Page 6, 28th April 1972

28th April 1972
Page 6
Page 6, 28th April 1972 — Moral Rearmament fights on

Report an error

Noticed an error on this page?
If you've noticed an error in this article please click here to report it.



Related articles

Puchman And Mra

Page 4 from 7th March 1986

Black And White Book Can Of Abuses

Page 5 from 12th May 1972

Battle For The Rights Of Australia's Aborigines

Page 3 from 11th February 1977

Rising From The Ruins Of The Old As The Temperature

Page 8 from 14th June 1996

Jamaican Born Catholic Writer John Figueroa Relates A...

Page 7 from 14th December 1990

Moral Rearmament fights on

The Black and White Book, by Sydney Cook and Garth Lean. ( Biandford. Paperback, 20p) 1\TOT long ago a priest who is also a schoolmaster came on supply to my parish church and lost his cool in the pulpit over that notorious "Little Red School Book." Most of the congregation. I imagine, were amused to hear him indulge himself in this way, but he completely missed the point that, given its premises, the Little Red Book is really quite a sensible document.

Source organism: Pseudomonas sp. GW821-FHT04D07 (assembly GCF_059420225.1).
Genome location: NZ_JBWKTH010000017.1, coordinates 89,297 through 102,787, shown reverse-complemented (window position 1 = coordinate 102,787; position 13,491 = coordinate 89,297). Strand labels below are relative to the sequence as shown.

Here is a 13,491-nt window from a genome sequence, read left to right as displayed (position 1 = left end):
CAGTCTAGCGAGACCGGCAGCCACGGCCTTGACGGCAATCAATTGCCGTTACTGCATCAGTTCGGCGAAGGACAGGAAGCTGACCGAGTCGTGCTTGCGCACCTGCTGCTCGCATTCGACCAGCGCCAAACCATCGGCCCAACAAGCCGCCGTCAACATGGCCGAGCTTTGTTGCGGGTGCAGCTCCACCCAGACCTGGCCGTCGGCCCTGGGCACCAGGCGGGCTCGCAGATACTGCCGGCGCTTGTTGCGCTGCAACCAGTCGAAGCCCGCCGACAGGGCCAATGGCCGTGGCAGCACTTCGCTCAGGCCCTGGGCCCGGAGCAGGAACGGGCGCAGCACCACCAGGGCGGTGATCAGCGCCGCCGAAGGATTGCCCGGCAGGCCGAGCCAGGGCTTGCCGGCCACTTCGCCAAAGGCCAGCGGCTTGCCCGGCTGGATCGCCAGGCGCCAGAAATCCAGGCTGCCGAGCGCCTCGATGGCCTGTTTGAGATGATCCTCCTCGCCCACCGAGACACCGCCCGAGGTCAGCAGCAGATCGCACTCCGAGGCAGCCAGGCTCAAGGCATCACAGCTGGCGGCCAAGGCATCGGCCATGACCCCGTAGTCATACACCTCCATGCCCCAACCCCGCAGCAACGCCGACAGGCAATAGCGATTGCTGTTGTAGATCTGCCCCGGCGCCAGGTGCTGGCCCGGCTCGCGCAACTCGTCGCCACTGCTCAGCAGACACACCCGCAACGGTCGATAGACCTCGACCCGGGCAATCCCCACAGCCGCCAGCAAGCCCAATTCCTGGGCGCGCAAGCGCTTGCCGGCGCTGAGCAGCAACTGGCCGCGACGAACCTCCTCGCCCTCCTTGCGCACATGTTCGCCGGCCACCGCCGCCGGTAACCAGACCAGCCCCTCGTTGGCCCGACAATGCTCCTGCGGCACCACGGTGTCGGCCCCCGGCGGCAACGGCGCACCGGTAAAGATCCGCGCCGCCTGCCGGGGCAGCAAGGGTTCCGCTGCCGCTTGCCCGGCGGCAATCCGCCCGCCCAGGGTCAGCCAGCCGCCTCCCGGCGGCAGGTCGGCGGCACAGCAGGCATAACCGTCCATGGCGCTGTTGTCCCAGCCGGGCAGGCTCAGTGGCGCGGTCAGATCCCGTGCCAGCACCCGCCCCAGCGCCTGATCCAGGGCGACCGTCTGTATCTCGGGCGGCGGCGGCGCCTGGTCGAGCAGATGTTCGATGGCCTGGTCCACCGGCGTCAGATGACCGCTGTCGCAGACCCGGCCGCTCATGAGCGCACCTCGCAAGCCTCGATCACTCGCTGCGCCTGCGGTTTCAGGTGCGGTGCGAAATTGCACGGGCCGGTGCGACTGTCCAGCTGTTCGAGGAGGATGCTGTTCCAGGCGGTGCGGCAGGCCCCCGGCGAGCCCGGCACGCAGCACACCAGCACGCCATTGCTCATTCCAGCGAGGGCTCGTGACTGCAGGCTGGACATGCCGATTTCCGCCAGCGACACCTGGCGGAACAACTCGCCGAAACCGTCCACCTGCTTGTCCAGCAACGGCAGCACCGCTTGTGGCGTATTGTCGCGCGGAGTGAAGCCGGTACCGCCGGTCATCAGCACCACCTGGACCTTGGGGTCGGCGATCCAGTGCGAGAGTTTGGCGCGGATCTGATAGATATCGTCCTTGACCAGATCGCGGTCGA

If life has no meaning

beyond that which humanists can extract from their complacent view of the nature of man. it would seem reasonable enough to challenge some of the traditional authority of parents and teachers and

demand that there should be "one or several contraceptive machines in every school."

The Black and White Book, produced in the same format as the Red one, is intended as Moral Rearmament's antidote to it. This too, is a sensible document in many ways, but it does not quite carry enough guns to meet the challenge.

MRA's well known assumption is that "people can be changed," and its well known technique is to prove this from innumerable glib examples taken from all walks of life. But a child seduced by the Red book is unlikely to want to be "changed" except as part of a deeply religious experience. He might find The Black and White Book helpful, but only if he had studied the Catechism first. Douglas Brown

Too many facts, not enough thought

The Patriotic Traitors by David Littlejohn (Wm. Heinemann Ltd., £3.90) MR. LITTLEJOHN'S book is a valuable history of Nazi military and quasimilitary organisations but it is not, except superficially, a study of the motives, ideals or aims of the collaborators.

Although at the end of the book one is left amazed by the arcane and recondite knowledge the author has mustered one is also stunned by the little use he has made of it. Where one had hoped for an insight into why honest, godfearing men turned traitor one is left with an encyclopaedic knowledge of cap badges of the twenty odd different kinds of police forces in Holland.

It is, on the whole, a book to

blog comments powered by Disqus